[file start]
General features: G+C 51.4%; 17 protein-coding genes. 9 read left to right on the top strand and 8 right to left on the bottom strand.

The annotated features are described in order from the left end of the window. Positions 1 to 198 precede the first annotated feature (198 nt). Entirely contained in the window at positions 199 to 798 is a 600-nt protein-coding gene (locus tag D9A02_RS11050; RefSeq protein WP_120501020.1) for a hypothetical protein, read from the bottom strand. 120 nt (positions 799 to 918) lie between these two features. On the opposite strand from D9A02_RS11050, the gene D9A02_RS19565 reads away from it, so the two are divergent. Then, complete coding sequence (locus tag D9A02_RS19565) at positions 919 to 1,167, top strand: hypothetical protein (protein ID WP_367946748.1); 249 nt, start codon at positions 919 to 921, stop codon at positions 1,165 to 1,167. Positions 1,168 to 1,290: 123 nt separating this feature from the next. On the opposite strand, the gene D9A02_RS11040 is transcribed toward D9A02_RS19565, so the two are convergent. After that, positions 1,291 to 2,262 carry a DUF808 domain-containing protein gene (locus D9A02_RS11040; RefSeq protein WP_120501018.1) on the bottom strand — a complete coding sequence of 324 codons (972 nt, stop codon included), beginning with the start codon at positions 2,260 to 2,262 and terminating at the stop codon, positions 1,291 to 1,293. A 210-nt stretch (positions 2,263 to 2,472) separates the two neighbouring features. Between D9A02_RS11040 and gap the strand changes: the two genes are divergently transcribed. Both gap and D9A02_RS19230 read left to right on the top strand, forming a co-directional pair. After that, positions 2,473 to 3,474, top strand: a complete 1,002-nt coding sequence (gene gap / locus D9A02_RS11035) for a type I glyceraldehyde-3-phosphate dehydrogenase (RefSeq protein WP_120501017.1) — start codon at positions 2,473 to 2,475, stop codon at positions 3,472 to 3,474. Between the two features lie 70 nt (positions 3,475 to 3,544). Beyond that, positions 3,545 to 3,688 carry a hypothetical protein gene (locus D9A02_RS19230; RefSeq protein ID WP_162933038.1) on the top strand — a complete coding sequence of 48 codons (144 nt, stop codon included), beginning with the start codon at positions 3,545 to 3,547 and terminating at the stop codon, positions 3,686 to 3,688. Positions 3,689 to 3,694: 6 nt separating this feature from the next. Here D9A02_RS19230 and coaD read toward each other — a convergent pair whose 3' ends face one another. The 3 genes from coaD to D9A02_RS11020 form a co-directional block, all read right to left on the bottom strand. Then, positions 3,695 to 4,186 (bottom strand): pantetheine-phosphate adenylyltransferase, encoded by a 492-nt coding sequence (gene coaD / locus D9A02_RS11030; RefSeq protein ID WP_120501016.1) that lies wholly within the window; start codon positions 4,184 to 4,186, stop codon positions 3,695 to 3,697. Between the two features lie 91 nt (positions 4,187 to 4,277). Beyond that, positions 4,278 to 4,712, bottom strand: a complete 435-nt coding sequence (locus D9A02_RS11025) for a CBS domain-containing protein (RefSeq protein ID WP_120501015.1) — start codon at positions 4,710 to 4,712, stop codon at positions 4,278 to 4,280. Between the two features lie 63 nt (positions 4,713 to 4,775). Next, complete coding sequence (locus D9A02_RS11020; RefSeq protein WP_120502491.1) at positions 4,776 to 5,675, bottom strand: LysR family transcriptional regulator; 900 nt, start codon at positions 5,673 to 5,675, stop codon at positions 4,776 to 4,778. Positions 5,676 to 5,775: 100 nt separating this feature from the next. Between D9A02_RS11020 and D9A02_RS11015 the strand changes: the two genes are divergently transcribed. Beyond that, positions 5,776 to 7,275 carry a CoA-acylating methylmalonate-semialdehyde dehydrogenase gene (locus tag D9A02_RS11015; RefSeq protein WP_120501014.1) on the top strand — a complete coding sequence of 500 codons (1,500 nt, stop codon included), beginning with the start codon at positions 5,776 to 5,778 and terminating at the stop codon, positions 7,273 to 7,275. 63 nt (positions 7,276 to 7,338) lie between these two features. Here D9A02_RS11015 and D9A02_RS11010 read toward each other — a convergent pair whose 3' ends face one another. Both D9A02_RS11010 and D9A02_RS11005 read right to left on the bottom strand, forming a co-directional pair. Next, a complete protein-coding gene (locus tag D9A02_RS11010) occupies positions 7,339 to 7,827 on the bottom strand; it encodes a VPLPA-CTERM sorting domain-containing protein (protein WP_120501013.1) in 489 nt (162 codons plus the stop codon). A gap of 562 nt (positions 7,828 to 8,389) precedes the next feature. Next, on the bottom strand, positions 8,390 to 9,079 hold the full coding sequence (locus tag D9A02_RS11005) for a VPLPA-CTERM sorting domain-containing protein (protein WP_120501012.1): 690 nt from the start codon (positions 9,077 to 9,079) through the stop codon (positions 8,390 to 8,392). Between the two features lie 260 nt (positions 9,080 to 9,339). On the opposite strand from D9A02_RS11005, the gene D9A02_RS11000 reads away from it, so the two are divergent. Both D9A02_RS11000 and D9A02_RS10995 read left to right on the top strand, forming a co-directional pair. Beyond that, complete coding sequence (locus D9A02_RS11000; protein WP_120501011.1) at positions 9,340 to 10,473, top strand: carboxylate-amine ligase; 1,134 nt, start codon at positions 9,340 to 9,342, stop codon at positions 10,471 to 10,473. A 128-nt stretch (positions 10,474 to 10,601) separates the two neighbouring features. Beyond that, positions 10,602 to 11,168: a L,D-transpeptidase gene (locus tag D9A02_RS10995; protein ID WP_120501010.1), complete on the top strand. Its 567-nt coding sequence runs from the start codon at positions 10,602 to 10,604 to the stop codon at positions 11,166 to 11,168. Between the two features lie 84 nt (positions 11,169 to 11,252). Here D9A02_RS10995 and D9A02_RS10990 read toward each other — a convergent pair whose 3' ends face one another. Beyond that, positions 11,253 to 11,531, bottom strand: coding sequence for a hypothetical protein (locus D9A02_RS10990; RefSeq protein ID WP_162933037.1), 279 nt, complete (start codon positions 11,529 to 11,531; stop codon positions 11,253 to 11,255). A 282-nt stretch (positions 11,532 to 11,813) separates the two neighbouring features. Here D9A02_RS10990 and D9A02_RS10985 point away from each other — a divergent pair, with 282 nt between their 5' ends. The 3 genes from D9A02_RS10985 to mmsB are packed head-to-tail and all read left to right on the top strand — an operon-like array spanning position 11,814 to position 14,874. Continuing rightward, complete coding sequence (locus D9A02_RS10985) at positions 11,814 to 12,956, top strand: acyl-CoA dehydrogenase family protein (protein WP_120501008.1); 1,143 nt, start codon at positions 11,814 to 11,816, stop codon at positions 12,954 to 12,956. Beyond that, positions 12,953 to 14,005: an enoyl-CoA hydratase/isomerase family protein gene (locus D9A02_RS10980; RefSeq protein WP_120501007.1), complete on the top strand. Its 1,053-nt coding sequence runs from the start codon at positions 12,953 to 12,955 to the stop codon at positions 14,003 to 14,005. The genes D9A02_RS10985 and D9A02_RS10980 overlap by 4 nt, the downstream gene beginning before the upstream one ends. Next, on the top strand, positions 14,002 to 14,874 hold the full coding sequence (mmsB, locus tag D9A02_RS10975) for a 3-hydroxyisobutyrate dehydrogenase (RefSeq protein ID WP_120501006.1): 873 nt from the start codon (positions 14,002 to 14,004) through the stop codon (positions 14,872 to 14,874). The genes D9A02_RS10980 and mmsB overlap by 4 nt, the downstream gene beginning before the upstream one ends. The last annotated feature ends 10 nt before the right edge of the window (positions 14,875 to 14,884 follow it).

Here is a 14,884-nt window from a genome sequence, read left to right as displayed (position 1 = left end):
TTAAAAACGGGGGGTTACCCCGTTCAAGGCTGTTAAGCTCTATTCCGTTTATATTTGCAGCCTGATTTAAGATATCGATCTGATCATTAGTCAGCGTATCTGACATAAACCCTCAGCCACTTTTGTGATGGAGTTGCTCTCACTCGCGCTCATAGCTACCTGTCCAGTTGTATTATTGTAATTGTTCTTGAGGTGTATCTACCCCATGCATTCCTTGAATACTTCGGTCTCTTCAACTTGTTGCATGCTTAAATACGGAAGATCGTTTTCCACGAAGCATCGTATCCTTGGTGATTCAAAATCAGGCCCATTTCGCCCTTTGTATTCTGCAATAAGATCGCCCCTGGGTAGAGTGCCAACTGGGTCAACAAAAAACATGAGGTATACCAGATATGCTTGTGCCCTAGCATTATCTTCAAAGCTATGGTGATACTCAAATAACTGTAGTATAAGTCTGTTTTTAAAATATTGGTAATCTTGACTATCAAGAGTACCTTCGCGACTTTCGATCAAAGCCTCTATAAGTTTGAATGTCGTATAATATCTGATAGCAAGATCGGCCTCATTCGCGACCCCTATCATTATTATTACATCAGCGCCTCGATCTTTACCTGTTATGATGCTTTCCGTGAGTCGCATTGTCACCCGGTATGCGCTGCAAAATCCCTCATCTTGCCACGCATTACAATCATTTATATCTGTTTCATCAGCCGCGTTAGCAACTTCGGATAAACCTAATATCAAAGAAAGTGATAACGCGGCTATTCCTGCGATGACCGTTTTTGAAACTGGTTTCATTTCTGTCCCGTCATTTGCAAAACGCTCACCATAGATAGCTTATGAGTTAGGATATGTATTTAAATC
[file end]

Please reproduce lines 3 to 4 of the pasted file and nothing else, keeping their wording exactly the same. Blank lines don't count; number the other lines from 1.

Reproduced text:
Here is a 14,884-nt window from a genome sequence, read left to right as displayed (position 1 = left end):
TTAAAAACGGGGGGTTACCCCGTTCAAGGCTGTTAAGCTCTATTCCGTTTATATTTGCAGCCTGATTTAAGATATCGATCTGATCATTAGTCAGCGTATCTGACATAAACCCTCAGCCACTTTTGTGATGGAGTTGCTCTCACTCGCGCTCATAGCTACCTGTCCAGTTGTATTATTGTAATTGTTCTTGAGGTGTATCTACCCCATGCATTCCTTGAATACTTCGGTCTCTTCAACTTGTTGCATGCTTAAATACGGAAGATCGTTTTCCACGAAGCATCGTATCCTTGGTGATTCAAAATCAGGCCCATTTCGCCCTTTGTATTCTGCAATAAGATCGCCCCTGGGTAGAGTGCCAACTGGGTCAACAAAAAACATGAGGTATACCAGATATGCTTGTGCCCTAGCATTATCTTCAAAGCTATGGTGATACTCAAATAACTGTAGTATAAGTCTGTTTTTAAAATATTGGTAATCTTGACTATCAAGAGTACCTTCGCGACTTTCGATCAAAGCCTCTATAAGTTTGAATGTCGTATAATATCTGATAGCAAGATCGGCCTCATTCGCGACCCCTATCATTATTATTACATCAGCGCCTCGATCTTTACCTGTTATGATGCTTTCCGTGAGTCGCATTGTCACCCGGTATGCGCTGCAAAATCCCTCATCTTGCCACGCATTACAATCATTTATATCTGTTTCATCAGCCGCGTTAGCAACTTCGGATAAACCTAATATCAAAGAAAGTGATAACGCGGCTATTCCTGCGATGACCGTTTTTGAAACTGGTTTCATTTCTGTCCCGTCATTTGCAAAACGCTCACCATAGATAGCTTATGAGTTAGGATATGTATTTAAATC